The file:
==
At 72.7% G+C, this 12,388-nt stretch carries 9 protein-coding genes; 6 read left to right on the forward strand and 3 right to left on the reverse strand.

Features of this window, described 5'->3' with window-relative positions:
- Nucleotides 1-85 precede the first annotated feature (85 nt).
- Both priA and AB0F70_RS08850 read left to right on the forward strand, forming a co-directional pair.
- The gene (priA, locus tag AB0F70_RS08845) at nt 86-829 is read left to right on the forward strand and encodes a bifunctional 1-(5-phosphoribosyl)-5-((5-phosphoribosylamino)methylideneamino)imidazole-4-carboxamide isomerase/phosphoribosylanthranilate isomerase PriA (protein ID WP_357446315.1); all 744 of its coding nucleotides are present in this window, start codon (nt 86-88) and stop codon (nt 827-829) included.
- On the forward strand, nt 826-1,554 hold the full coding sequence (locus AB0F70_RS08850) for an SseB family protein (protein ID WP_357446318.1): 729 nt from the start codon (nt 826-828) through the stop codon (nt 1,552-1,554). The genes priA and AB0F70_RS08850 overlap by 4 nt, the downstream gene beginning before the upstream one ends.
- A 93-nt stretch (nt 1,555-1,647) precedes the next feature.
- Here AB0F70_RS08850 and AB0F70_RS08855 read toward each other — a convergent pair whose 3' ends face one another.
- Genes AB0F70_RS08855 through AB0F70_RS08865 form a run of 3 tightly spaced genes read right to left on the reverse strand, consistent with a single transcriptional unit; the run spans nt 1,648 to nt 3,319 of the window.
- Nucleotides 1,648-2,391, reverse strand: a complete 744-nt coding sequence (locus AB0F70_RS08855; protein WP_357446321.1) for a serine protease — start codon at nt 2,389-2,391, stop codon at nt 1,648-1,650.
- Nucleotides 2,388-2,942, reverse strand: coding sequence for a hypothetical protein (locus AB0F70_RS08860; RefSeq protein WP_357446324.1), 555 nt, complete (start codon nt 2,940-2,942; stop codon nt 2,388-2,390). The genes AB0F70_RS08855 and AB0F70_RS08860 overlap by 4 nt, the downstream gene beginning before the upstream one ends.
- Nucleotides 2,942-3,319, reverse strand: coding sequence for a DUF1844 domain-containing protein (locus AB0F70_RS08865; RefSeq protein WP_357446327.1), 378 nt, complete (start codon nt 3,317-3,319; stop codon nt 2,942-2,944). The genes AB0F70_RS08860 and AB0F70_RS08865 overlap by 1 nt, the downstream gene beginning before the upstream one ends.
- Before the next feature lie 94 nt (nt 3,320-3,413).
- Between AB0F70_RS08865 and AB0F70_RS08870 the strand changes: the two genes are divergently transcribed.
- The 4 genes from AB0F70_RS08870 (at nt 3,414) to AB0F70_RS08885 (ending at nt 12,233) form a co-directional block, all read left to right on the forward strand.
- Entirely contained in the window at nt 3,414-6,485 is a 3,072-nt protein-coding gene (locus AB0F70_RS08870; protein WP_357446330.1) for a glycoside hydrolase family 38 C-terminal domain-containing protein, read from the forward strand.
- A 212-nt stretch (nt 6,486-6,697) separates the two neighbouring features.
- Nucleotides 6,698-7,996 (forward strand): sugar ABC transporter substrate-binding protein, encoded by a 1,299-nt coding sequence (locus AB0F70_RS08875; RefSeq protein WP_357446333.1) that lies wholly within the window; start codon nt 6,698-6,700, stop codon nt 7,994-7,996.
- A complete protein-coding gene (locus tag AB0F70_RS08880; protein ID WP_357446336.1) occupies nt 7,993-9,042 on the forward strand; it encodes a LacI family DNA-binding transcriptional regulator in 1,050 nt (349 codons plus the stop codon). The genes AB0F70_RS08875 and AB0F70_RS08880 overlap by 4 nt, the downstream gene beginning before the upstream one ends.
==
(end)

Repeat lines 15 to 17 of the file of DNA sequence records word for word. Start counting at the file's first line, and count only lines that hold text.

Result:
- The 4 genes from AB0F70_RS08870 (at nt 3,414) to AB0F70_RS08885 (ending at nt 12,233) form a co-directional block, all read left to right on the forward strand.
- Entirely contained in the window at nt 3,414-6,485 is a 3,072-nt protein-coding gene (locus AB0F70_RS08870; protein WP_357446330.1) for a glycoside hydrolase family 38 C-terminal domain-containing protein, read from the forward strand.
- A 212-nt stretch (nt 6,486-6,697) separates the two neighbouring features.